Breastfeeding is a key public health measure to protect and promote the health of one of the most vulnerable groups of the population—infants and children. Northern Ireland, however, has one of the lowest breastfeeding rates in the world. This paper reports the results of a questionnaire survey of 120 mothers attending mother and toddler groups in a socio-economically deprived area of Belfast Northern Ireland. Mothers' attitudes to breastfeeding were measured by the Iowa Infant Feeding Attitude Scale (IIFAS). In line with previous research, mothers who were older, had a husband or partner, who were of higher social class and who had themselves been breastfed as a child were more likely to breastfeed their own children. It was found that high scores on the IIFAS were significantly associated with breastfeeding and exclusive breastfeeding. However, of the 57% of study participants who reported that they had initiated breastfeeding, the majority (85.4%) reported that they had breastfed for less than the six months recommended by the World Health Organisation. Breastfeeding mothers reported that health benefits and information were the main reasons for their choice of feeding method and were more likely to rate information received from health professionals positively. Bottlefeeding mothers rated convenience, experience and “the norm” as the main reasons for choice of feeding and were more likely to rate information from health professionals negatively. The authors conclude that Northern Irish society needs to proactively encourage a positive breastfeeding culture and that the IIFAS may be useful in targeting interventions.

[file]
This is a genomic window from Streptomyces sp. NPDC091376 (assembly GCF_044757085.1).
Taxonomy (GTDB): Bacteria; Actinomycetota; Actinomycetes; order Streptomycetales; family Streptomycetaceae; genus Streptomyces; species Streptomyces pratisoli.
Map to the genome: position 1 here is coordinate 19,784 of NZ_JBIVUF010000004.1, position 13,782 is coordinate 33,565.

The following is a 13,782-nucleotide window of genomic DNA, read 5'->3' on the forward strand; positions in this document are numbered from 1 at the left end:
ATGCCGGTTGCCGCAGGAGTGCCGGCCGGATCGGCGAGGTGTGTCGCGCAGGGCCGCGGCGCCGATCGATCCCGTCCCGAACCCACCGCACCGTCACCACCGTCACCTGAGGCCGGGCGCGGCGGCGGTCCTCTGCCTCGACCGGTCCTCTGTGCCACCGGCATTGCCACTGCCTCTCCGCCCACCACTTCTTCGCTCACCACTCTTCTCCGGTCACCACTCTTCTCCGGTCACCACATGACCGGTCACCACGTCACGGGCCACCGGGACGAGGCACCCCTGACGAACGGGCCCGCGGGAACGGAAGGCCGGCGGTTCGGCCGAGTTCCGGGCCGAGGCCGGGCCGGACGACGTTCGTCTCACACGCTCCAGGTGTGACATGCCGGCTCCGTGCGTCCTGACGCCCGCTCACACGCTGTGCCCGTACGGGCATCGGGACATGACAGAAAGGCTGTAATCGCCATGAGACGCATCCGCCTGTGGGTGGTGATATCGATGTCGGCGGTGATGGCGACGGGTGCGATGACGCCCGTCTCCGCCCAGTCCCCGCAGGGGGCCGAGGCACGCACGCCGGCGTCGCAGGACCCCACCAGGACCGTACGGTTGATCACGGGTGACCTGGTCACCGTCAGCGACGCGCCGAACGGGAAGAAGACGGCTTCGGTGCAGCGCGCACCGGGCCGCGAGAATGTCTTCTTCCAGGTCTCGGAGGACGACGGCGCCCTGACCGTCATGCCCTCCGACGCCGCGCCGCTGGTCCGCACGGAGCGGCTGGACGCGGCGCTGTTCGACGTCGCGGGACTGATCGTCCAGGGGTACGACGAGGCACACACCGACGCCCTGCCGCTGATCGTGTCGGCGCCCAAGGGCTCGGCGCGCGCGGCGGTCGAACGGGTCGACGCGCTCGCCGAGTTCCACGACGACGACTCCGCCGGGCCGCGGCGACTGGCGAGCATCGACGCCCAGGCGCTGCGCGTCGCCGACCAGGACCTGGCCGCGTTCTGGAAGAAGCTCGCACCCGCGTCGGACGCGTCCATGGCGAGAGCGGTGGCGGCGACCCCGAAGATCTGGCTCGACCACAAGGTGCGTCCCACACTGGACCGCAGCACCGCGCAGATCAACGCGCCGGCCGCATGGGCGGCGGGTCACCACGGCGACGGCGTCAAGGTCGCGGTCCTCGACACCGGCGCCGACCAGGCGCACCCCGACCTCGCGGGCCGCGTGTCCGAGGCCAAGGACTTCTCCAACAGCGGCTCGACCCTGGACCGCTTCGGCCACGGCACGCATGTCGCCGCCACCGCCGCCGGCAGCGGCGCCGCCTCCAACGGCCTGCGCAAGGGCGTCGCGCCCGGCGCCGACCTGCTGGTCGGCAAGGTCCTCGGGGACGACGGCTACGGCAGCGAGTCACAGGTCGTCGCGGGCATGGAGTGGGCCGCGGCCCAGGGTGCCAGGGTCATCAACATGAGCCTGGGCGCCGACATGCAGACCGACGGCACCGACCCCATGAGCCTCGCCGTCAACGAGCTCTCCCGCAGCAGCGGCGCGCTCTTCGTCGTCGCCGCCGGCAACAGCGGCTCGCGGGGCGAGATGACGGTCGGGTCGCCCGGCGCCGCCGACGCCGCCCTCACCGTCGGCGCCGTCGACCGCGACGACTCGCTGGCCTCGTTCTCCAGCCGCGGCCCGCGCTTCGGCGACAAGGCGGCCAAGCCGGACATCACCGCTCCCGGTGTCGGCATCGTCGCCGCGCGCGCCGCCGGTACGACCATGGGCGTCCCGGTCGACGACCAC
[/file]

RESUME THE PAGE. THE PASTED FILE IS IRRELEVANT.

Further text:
- Northern Ireland.
Bishop, H., Cousins, W., Casson, K., & Moore, A. (2008). Culture and Caregivers: Factors Influencing Breastfeeding among Mothers in West Belfast, Northern Ireland. Child Care in Practice, 14(2), 165 -179. https://doi.org/10.1080/13575270701868785